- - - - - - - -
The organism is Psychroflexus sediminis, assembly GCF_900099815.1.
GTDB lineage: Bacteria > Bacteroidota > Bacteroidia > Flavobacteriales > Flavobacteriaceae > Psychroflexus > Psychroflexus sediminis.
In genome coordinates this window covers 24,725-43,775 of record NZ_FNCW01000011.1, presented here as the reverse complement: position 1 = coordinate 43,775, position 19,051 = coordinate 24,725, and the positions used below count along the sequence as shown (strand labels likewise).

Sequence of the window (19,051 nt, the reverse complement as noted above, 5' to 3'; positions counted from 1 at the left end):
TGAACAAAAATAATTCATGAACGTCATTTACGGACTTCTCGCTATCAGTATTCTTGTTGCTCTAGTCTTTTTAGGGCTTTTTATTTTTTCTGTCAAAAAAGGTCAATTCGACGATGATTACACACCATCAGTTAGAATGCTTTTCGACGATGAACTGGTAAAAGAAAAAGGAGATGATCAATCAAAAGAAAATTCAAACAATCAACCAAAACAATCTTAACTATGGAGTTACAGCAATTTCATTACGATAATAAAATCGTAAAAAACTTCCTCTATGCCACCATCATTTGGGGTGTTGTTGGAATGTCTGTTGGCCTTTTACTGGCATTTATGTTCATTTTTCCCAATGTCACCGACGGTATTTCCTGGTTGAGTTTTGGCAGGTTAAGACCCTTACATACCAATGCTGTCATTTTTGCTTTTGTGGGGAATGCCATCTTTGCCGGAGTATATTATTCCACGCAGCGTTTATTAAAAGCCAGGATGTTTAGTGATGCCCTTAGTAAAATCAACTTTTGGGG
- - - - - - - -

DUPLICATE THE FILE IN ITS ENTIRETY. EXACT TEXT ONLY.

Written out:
The organism is Psychroflexus sediminis, assembly GCF_900099815.1.
GTDB lineage: Bacteria > Bacteroidota > Bacteroidia > Flavobacteriales > Flavobacteriaceae > Psychroflexus > Psychroflexus sediminis.
In genome coordinates this window covers 24,725-43,775 of record NZ_FNCW01000011.1, presented here as the reverse complement: position 1 = coordinate 43,775, position 19,051 = coordinate 24,725, and the positions used below count along the sequence as shown (strand labels likewise).

Sequence of the window (19,051 nt, the reverse complement as noted above, 5' to 3'; positions counted from 1 at the left end):
TGAACAAAAATAATTCATGAACGTCATTTACGGACTTCTCGCTATCAGTATTCTTGTTGCTCTAGTCTTTTTAGGGCTTTTTATTTTTTCTGTCAAAAAAGGTCAATTCGACGATGATTACACACCATCAGTTAGAATGCTTTTCGACGATGAACTGGTAAAAGAAAAAGGAGATGATCAATCAAAAGAAAATTCAAACAATCAACCAAAACAATCTTAACTATGGAGTTACAGCAATTTCATTACGATAATAAAATCGTAAAAAACTTCCTCTATGCCACCATCATTTGGGGTGTTGTTGGAATGTCTGTTGGCCTTTTACTGGCATTTATGTTCATTTTTCCCAATGTCACCGACGGTATTTCCTGGTTGAGTTTTGGCAGGTTAAGACCCTTACATACCAATGCTGTCATTTTTGCTTTTGTGGGGAATGCCATCTTTGCCGGAGTATATTATTCCACGCAGCGTTTATTAAAAGCCAGGATGTTTAGTGATGCCCTTAGTAAAATCAACTTTTGGGG